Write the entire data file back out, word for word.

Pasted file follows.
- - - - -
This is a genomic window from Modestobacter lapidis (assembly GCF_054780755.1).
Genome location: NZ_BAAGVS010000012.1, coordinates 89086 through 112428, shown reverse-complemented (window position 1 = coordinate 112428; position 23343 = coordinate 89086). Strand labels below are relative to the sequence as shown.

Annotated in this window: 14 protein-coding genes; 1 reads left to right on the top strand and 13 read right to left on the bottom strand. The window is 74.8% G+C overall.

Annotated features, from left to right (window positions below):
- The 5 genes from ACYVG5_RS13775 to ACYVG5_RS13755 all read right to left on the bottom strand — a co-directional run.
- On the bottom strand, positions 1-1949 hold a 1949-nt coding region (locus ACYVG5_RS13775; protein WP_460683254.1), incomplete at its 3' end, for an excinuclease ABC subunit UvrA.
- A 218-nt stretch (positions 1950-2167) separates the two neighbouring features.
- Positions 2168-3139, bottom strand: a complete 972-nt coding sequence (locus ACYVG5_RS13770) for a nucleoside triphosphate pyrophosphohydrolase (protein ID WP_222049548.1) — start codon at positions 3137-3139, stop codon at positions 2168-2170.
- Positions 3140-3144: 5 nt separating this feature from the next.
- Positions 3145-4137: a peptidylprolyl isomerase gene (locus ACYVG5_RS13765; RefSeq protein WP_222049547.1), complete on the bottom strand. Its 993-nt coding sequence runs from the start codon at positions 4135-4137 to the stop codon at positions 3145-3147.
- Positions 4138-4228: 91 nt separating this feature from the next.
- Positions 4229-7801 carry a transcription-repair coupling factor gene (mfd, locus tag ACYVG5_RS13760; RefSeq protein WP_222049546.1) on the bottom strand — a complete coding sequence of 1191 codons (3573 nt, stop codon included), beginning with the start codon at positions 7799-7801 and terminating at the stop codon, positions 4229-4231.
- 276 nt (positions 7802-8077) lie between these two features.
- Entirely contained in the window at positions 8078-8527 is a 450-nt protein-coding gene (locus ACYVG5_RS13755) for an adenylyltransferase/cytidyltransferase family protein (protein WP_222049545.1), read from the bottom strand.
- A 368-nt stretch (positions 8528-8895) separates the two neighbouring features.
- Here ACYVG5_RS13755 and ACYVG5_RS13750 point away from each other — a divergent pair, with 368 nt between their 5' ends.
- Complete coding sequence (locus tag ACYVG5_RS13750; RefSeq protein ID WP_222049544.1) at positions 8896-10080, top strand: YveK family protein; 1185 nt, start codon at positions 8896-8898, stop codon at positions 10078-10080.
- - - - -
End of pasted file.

This is a genomic window from Modestobacter lapidis (assembly GCF_054780755.1).
Genome location: NZ_BAAGVS010000012.1, coordinates 89086 through 112428, shown reverse-complemented (window position 1 = coordinate 112428; position 23343 = coordinate 89086). Strand labels below are relative to the sequence as shown.

Annotated in this window: 14 protein-coding genes; 1 reads left to right on the top strand and 13 read right to left on the bottom strand. The window is 74.8% G+C overall.

Annotated features, from left to right (window positions below):
- The 5 genes from ACYVG5_RS13775 to ACYVG5_RS13755 all read right to left on the bottom strand — a co-directional run.
- On the bottom strand, positions 1-1949 hold a 1949-nt coding region (locus ACYVG5_RS13775; protein WP_460683254.1), incomplete at its 3' end, for an excinuclease ABC subunit UvrA.
- A 218-nt stretch (positions 1950-2167) separates the two neighbouring features.
- Positions 2168-3139, bottom strand: a complete 972-nt coding sequence (locus ACYVG5_RS13770) for a nucleoside triphosphate pyrophosphohydrolase (protein ID WP_222049548.1) — start codon at positions 3137-3139, stop codon at positions 2168-2170.
- Positions 3140-3144: 5 nt separating this feature from the next.
- Positions 3145-4137: a peptidylprolyl isomerase gene (locus ACYVG5_RS13765; RefSeq protein WP_222049547.1), complete on the bottom strand. Its 993-nt coding sequence runs from the start codon at positions 4135-4137 to the stop codon at positions 3145-3147.
- Positions 4138-4228: 91 nt separating this feature from the next.
- Positions 4229-7801 carry a transcription-repair coupling factor gene (mfd, locus tag ACYVG5_RS13760; RefSeq protein WP_222049546.1) on the bottom strand — a complete coding sequence of 1191 codons (3573 nt, stop codon included), beginning with the start codon at positions 7799-7801 and terminating at the stop codon, positions 4229-4231.
- 276 nt (positions 7802-8077) lie between these two features.
- Entirely contained in the window at positions 8078-8527 is a 450-nt protein-coding gene (locus ACYVG5_RS13755) for an adenylyltransferase/cytidyltransferase family protein (protein WP_222049545.1), read from the bottom strand.
- A 368-nt stretch (positions 8528-8895) separates the two neighbouring features.
- Here ACYVG5_RS13755 and ACYVG5_RS13750 point away from each other — a divergent pair, with 368 nt between their 5' ends.
- Complete coding sequence (locus tag ACYVG5_RS13750; RefSeq protein ID WP_222049544.1) at positions 8896-10080, top strand: YveK family protein; 1185 nt, start codon at positions 8896-8898, stop codon at positions 10078-10080.